Haarlem Part 1

When the busyness of Amsterdam becomes too much, a fifteen minute journey by train brings you to Haarlem. A small city of around 150,000 people Haarlem has a beautifully preserved and pedestrianised centre focused on the Grote Markt, only ten minutes walk from the railway station.

During the Dutch Golden Age Haarlem was home to Frans Hals and Jacob van Ruisdal and his uncle, Salomon van Ruisdal. Jan Steen also lived and worked in the city for ten years. More recently Haarlem was the birthplace of Harry Mulisch, generally considered one of the greatest Dutch writers, and of Corrie ten Boom whose family sheltered Jewish refugees and Dutch resistance fighters in their home in the city during the Nazi occupation. The ten Boom family home is now a small museum honouring the family.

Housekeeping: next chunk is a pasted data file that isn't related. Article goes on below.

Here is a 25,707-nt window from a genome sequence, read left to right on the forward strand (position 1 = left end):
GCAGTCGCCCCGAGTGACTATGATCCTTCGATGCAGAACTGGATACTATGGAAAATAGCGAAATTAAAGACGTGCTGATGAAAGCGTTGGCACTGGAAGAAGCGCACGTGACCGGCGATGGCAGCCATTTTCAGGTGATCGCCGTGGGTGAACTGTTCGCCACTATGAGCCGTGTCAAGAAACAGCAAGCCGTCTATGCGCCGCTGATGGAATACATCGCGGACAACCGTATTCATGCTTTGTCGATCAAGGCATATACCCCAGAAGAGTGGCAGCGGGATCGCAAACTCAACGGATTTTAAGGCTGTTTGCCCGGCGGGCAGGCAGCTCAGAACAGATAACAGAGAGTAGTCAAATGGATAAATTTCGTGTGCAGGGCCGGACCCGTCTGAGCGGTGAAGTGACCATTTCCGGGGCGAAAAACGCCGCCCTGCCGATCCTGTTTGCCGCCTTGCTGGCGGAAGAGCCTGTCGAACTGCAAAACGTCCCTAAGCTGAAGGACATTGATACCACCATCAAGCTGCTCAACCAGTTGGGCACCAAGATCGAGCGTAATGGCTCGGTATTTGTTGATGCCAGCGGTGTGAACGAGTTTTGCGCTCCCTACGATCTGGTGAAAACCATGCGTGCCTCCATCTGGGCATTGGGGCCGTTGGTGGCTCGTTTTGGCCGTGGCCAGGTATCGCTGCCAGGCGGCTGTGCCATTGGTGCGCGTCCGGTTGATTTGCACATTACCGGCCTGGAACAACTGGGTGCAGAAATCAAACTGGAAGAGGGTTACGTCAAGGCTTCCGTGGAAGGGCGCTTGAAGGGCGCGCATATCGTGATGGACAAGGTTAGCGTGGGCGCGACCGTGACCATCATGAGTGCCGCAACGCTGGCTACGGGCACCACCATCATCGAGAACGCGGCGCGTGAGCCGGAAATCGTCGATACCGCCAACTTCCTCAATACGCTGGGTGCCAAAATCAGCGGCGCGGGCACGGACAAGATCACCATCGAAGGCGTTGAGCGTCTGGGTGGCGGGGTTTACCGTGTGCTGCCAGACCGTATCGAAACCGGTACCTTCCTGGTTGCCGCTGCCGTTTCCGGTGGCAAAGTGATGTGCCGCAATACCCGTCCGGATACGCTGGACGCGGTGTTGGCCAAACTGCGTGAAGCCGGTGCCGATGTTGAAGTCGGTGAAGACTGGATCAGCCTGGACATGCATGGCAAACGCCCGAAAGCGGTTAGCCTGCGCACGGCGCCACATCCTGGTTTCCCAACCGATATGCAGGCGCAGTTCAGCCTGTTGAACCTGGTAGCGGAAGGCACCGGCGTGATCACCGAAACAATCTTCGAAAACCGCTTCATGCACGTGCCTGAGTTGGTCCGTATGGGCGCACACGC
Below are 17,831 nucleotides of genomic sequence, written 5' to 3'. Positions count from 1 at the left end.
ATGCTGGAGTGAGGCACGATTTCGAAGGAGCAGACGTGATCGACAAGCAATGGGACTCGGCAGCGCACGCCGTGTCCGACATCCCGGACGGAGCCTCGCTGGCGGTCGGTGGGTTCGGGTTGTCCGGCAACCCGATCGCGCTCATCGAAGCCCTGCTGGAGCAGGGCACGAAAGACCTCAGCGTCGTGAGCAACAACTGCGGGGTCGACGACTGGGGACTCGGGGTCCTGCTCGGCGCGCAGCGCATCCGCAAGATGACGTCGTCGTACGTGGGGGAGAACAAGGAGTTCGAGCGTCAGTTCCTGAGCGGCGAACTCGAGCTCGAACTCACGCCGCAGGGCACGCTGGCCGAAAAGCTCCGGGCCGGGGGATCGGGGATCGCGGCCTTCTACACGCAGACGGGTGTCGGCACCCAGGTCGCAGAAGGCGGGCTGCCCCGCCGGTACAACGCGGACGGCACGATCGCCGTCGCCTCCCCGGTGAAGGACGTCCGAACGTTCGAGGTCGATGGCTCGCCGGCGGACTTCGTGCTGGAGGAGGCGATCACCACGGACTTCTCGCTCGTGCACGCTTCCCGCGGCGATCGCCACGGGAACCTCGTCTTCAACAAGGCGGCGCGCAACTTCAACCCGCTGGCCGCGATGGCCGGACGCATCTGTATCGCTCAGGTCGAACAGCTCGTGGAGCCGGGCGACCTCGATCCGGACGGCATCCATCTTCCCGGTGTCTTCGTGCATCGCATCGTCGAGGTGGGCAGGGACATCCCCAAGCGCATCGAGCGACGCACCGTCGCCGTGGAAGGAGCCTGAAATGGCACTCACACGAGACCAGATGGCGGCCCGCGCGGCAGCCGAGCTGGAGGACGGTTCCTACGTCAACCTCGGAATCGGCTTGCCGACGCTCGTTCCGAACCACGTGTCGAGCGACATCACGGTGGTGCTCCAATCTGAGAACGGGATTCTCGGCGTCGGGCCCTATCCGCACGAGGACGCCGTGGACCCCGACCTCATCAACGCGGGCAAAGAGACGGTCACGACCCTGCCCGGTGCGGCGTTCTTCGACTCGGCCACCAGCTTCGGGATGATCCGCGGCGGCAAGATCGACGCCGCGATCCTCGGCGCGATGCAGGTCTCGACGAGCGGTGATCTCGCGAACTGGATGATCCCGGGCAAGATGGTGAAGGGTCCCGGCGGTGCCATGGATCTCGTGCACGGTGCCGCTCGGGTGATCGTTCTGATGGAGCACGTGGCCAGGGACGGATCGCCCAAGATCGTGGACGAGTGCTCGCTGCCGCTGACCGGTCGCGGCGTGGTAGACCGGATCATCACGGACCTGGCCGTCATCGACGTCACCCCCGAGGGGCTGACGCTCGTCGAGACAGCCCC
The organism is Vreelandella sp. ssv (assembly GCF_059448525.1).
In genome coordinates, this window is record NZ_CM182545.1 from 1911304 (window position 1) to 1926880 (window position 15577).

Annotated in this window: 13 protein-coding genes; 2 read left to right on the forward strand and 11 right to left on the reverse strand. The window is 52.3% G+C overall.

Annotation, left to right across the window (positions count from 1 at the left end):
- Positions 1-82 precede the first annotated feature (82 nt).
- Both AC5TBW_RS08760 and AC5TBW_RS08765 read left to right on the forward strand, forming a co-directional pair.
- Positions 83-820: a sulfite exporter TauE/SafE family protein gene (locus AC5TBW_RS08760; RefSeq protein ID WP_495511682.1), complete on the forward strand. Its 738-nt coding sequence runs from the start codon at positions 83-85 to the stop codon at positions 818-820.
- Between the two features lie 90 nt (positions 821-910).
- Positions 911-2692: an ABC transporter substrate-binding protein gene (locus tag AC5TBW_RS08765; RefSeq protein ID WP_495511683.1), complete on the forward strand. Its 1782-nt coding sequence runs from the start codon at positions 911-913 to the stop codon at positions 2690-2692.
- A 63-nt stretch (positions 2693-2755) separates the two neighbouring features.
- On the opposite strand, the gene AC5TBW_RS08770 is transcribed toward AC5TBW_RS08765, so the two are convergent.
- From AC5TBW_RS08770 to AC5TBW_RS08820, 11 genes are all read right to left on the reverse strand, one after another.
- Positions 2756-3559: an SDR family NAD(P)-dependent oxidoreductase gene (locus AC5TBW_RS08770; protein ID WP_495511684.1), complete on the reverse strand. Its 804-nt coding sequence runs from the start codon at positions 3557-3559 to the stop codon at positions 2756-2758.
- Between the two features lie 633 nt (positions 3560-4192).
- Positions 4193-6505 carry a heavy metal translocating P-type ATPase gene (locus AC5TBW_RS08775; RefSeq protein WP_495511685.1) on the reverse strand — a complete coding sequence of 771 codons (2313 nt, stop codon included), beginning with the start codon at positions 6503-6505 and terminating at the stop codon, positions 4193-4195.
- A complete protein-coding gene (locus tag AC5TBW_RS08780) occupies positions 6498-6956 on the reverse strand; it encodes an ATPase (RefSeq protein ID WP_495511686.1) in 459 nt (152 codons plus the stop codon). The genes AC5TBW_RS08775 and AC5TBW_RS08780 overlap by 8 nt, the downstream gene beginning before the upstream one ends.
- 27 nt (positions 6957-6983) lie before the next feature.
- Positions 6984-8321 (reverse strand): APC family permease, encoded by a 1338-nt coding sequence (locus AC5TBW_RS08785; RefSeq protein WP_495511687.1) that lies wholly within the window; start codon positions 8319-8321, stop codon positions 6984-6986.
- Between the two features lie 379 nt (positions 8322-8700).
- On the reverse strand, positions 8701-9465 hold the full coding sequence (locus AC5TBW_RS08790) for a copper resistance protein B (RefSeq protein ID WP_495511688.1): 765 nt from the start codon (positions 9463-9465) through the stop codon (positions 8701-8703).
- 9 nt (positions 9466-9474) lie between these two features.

Beyond the central square are narrow side streets where centuries old buildings stand alongside more modern constructions. A little further out Haarlem’s canals are lined with pleasant and well kept buildings – mostly business premises and people’s homes.

The canal above leads to one of Haarlem’s best known sites, the De Adriaan windmill. Originally built in 1779 the windmill burned down in 1932. Plans to rebuild were drawn up but construction did not start until 1999 and the windmill finally re-opened in 2002.